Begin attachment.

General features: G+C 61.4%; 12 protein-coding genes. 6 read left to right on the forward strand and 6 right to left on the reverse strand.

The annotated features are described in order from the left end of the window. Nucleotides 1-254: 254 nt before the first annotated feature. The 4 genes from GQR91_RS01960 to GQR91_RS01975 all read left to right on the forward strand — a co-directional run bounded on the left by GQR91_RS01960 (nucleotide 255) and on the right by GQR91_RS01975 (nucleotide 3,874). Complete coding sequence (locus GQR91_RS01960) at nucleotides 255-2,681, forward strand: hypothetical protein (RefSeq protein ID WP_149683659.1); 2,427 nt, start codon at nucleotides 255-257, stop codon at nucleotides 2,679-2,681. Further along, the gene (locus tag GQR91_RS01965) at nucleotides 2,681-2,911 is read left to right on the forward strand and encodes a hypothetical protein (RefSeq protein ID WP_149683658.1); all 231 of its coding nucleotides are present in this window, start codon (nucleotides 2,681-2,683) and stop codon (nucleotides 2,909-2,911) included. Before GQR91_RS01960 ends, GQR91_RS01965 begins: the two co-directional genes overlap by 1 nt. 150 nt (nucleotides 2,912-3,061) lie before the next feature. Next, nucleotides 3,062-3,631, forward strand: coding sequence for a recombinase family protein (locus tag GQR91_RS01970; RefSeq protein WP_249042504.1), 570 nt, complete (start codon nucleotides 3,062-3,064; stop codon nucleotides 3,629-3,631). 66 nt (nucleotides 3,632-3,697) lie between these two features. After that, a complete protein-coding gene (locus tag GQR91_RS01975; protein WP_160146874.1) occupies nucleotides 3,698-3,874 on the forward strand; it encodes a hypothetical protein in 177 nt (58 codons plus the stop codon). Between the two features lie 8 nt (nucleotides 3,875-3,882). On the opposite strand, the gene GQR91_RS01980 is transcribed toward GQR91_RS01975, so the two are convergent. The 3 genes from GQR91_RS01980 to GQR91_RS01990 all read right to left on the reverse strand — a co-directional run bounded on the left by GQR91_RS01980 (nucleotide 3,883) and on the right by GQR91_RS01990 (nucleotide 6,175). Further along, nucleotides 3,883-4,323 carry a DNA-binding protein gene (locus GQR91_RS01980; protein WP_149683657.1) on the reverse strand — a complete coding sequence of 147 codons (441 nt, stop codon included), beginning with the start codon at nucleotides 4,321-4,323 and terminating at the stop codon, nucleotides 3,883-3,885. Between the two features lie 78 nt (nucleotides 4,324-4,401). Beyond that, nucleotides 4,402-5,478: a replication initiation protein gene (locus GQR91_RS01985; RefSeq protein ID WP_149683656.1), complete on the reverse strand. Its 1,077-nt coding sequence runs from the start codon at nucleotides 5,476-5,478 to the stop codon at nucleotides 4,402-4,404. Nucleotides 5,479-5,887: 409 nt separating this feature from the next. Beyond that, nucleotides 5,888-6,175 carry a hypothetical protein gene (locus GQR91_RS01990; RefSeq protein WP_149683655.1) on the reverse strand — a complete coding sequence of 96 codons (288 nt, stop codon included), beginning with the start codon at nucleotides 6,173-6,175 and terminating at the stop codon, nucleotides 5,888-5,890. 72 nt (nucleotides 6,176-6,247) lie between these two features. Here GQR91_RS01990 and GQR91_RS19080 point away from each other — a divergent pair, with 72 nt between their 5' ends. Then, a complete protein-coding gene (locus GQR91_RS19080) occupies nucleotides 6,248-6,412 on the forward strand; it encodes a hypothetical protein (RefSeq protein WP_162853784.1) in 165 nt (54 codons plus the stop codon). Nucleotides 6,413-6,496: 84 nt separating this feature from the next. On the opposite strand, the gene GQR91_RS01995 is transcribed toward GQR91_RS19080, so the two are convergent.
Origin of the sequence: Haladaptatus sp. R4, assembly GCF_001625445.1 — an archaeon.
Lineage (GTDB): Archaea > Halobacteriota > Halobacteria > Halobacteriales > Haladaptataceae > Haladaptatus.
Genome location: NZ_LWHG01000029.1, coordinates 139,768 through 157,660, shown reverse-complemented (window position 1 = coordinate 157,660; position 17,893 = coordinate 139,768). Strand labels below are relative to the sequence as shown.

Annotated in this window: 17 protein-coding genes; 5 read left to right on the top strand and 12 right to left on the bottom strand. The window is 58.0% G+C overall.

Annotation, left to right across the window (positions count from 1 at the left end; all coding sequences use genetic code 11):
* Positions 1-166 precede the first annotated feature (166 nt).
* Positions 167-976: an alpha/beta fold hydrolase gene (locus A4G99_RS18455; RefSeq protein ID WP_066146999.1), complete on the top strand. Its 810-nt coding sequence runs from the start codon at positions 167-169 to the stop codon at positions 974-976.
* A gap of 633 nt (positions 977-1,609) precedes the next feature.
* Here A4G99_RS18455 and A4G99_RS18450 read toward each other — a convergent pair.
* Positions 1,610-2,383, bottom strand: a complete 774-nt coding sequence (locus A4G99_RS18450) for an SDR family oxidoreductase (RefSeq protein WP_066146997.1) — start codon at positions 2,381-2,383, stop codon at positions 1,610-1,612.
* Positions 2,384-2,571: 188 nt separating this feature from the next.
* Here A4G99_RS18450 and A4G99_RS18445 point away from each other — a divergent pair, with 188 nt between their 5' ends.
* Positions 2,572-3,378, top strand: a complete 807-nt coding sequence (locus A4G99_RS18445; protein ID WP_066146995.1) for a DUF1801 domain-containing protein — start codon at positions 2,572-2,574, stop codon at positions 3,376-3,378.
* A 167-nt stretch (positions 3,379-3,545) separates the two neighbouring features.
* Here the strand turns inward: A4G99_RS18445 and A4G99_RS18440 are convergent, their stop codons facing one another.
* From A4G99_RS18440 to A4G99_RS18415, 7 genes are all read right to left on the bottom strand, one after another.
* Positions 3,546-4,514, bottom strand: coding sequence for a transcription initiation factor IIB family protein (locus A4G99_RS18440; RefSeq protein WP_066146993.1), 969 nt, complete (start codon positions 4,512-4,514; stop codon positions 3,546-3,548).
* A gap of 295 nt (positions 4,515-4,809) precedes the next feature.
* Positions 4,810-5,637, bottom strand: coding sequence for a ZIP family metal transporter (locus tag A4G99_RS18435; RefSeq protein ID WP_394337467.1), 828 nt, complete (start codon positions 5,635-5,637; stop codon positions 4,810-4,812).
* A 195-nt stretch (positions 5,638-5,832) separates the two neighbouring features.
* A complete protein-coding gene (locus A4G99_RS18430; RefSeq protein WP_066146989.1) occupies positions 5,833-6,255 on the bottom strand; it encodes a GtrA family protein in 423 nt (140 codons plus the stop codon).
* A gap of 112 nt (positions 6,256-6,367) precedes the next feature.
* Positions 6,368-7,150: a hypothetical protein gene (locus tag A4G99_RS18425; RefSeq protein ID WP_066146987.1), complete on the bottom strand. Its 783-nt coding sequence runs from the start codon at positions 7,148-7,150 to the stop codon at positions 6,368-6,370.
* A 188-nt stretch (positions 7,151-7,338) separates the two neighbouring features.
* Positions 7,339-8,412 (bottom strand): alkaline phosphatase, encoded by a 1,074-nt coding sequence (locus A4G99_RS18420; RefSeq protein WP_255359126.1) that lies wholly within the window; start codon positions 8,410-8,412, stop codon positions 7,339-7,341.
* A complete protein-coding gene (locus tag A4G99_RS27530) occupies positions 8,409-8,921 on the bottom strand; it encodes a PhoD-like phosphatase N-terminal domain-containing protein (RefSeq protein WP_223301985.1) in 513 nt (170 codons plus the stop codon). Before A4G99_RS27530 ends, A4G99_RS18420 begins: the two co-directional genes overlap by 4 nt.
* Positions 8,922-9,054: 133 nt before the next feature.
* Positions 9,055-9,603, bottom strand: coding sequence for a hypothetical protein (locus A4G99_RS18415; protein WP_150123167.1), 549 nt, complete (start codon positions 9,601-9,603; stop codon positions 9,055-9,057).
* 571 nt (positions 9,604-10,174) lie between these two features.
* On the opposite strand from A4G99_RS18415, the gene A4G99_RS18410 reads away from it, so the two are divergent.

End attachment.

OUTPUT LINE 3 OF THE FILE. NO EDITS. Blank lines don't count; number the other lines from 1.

Origin of the sequence: Haladaptatus sp. R4, assembly GCF_001625445.1 — an archaeon.